The ’70s were an era of radical change in all styles of motion pictures. Mainstream, big-budget fare such as Midnight Cowboy and A Clockwork Orange pushed the envelope in terms of violence and sexuality, drawing praise as often as criticism. Looking back at these movies today, it’s often hard to see what all the fuss was about. Of course, ’70s horror cinema had its share of controversial films as well. One of the most notorious was The Last House on the Left, the directorial debut of the legendary Wes Craven.
Released in 1972, The Last House on the Left was one of the first of what has become a quite popular horror subgenre: the rape/revenge flick. Most rape/revenge films follow a common blueprint—Act One: A woman is brutally beaten, raped and left for dead. Act Two: The victim recovers from her ordeal and prepares to avenge herself. Act Three: The woman systematically tortures and kills her attackers. A common variation has the rapists kill the victim during the assault and her family takes revenge.
The Last House on the Left follows this alternate formula. Small-town girl Mari Collingwood (Sandra Cassel) decides to celebrate her seventeenth birthday by attending a rock concert in the big city with her friend Phyllis (Lucy Grantham), a “bad” girl whose blue-collar family background worries Mari’s parents. When the girls decide to try to score some pot, they encounter Sadie, Krug, Weasel and Junior, a thrill-seeking gang of escaped convicts on the run from the police and looking for a little action. Of course, if Mari and Phyllis had not been walking on the wild side, they would have never run into trouble. This is another ingredient of most modern horror flicks: the punishment element. And punished they are. After raping, torturing and murdering the girls, the sociopaths dump their bodies in the woods near Mari’s house and attempt to flee town. In an ironic twist of fate, they end up at Mari’s house as guests. I think you can see where this is going.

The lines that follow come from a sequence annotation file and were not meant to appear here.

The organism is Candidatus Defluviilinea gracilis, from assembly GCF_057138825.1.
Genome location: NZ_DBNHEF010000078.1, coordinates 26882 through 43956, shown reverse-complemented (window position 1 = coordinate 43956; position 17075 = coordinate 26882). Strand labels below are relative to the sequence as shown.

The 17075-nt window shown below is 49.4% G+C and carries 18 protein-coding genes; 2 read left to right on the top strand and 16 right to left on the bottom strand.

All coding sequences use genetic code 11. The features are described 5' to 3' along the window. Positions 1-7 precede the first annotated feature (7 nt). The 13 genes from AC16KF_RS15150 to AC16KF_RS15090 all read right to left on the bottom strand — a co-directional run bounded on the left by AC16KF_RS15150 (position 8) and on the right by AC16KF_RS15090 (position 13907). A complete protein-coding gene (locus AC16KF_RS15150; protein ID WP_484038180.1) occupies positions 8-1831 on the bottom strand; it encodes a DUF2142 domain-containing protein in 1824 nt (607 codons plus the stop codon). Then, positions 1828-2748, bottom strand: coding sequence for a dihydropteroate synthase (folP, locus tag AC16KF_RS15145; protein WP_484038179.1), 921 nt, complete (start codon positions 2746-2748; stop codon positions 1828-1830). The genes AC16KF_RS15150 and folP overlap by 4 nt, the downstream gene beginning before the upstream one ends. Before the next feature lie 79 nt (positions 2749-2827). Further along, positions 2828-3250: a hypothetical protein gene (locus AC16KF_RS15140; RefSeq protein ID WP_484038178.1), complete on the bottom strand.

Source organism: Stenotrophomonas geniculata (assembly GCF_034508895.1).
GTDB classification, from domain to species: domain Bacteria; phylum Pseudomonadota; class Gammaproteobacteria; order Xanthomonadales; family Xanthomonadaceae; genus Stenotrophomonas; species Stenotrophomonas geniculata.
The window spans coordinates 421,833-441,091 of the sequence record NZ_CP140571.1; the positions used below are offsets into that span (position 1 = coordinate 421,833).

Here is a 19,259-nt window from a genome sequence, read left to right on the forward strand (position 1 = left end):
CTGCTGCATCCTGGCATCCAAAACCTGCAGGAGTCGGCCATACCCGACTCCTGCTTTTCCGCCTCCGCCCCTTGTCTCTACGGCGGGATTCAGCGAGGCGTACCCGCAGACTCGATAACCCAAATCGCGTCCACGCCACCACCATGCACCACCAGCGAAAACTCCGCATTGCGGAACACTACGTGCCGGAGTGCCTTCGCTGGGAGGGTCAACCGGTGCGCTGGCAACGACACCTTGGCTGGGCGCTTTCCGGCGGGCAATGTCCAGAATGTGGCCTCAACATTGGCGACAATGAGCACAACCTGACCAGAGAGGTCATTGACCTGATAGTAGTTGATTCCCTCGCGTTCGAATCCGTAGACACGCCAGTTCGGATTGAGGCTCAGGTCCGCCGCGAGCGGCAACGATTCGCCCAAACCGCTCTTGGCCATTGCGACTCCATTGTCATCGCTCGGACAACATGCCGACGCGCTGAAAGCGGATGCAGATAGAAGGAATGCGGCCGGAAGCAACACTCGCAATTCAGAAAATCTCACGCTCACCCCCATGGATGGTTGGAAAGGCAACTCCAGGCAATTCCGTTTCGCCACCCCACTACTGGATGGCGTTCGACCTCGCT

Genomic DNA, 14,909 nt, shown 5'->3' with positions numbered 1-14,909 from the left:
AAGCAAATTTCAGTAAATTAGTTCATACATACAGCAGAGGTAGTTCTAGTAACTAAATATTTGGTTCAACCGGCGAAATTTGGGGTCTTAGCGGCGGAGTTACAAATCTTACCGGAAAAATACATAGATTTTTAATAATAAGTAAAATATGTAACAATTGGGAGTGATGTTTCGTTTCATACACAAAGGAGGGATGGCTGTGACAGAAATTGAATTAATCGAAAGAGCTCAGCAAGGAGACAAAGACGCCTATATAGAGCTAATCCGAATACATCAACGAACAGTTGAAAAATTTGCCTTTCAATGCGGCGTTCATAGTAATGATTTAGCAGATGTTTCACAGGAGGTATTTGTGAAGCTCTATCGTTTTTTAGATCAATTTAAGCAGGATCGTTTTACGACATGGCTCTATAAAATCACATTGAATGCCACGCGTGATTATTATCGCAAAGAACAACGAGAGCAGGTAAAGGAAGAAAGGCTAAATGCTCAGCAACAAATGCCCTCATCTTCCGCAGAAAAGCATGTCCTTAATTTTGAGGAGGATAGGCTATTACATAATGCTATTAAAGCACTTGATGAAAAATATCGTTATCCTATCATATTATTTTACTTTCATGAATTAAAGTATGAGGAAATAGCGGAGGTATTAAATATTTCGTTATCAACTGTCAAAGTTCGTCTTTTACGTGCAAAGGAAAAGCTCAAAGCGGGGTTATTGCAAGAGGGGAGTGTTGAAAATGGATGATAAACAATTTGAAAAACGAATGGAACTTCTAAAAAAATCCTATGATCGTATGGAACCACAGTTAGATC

Wes Craven made some interesting choices for this film. While much of the movie’s terror is played realistically, Craven regularly breaks the mood with slapstick humor and cornball music that effectively takes us out of the story. Also, The Last House on the Left is very much a product of its time. There is a palpable air of “us versus them” throughout the movie—the establishment versus the youth culture. Hippies mock the police, parents express concern about rock music. Considering the cultural climate of the era and the film’s reception at the time, the film itself can be seen as blow against The Man.
All of these things add up to a film that is, for the most part, best viewed as a time capsule. There are some scenes of gore and sex that were extreme for the ‘70s and for which some important censorship battles were fought. The members of the cast are good, but nobody delivers a stand-out performance. As Krug, the leader of the gang, David Hess is the most effective actor. Fred J. Lincoln, who plays Weasel, is most notable for his career following this film. He went on to become an extremely prolific producer and director of pornography.
You might be tempted to watch this movie because it’s Wes Craven’s first film. If so, just know that Wes Craven has come a long way since The Last House on the Left was released. This is the movie that got him recognized in Hollywood, so it did what it was supposed to do, but there are better films in this genre. If you want to see a truly great rape/revenge flick, I recommend I Spit on Your Grave. If you want to see a truly great Wes Craven flick, I recommend Scream. But if you want to see a film important for its historical value, I recommend The Last House on the Left. Just make sure you know what you want before you sit down.